At the risk of being pegged as a horrible philistine (sp?) I FINALLY read this story arc in Essential FF, a story I’ve wanted to read for years, and came away disappointed.

I think I was most disappointed with Cosmic-Doom’s characterization, specifically his flying around and messing with simple villagers and terrorizing people for the hell of it. It just seemed beneath him, and kind of flew in the face of his multi-faceted characterization as a good monarch who cares for his people.

I had heard about how Doom is defeated through assorted flashback accounts and Marvel Universe entries and it sounded very cool, but even there I found the story to be a letdown. If I read it correctly, doesn’t Reed use a machine to make Doom more open to suggestion so that he tries to leave Earth? Pretty corny, even by Stan Lee standards. Would have been nice if he manipulates him through smarts and ego-massage. Strangely, I found the flashback summaries much more satisfying (including Random Stranger’s above).

Not that the actual theft of cosmic power shouldn’t rank as a cool moment (and that Kirby splash is nice).

I’m sorry, did you just say you didn’t like a story because it contradicted stories that came after it?

Okay, I was hoping that snark would be enough, but it ain’t so here I go:

Doom is not a good monarch. He is a tyrant. Freedom is an alien concept in Latveria. His rule is backed through overwhelming force and fear. That the people’s bodies are well-fed does not excuse the damage he does to their minds and souls.

And he does not care about his subjects, at least not as people. He cares about them as objects. He cares about them in the same way a housewife ; he keeps them in order and good condition because it reflects poorly on him if he doesn’t. And he has no problem with killing them if they displease him, or abusing them if it serves his ends. (That he generally does this on an individual rather than a wholesale basis is not a mitigating factor.)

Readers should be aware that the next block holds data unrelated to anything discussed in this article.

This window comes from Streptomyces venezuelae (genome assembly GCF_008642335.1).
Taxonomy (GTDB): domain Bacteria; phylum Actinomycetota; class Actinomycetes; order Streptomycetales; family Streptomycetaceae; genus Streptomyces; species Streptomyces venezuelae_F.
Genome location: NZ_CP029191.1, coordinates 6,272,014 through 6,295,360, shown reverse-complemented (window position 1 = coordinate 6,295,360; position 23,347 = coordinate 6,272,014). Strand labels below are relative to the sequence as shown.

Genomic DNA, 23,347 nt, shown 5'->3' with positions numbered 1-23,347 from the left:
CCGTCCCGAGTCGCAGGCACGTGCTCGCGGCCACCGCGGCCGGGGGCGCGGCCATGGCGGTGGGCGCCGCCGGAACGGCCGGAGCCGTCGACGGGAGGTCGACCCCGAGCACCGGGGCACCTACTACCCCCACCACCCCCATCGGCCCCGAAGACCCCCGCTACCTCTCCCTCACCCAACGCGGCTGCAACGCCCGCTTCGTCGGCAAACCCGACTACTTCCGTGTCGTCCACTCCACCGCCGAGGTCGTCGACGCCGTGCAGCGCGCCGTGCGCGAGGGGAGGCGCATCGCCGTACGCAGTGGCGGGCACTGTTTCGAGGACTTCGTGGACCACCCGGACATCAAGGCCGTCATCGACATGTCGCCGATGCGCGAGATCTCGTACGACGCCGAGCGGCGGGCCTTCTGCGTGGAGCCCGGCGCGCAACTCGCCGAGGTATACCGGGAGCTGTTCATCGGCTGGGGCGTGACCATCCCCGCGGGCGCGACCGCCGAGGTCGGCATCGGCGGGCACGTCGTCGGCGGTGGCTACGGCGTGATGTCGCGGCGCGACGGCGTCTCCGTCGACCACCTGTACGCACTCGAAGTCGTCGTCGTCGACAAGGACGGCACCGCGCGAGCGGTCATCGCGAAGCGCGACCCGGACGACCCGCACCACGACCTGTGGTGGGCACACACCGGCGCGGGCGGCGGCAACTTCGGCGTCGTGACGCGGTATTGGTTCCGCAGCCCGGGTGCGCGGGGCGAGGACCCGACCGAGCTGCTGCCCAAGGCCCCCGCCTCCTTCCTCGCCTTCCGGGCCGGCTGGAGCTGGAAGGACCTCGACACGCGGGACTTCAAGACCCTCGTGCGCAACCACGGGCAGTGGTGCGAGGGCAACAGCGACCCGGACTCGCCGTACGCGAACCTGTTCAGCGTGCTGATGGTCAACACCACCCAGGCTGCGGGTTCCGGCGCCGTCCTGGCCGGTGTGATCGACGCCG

The depth in Byrne’s characterization (a misreading of which is where all this fetishism comes from) is that Doom sees himself as a great man, and even has a degree of style and elegance about him, but is blind to his myriad flaws, the greatest of which is his arrogance. What did you *think* that scene where he nearly kills Kristoff for suggesting Magneto might be his equal was about?

Yeah you all really have to see the Brand Ecch version of the story. Written and drawn by Lee and Kirby and hiLArious!

>>The depth in Byrne’s characterization (a misreading of which is where all this fetishism comes from) is that Doom sees himself as a great man, and even has a degree of style and elegance about him, but is blind to his myriad flaws, the greatest of which is his arrogance.

That also sounds a lot like his Lex Luthor, too arrogant to believe that Clark Kent could be Superman.

Doctor Doom <3 his crotch.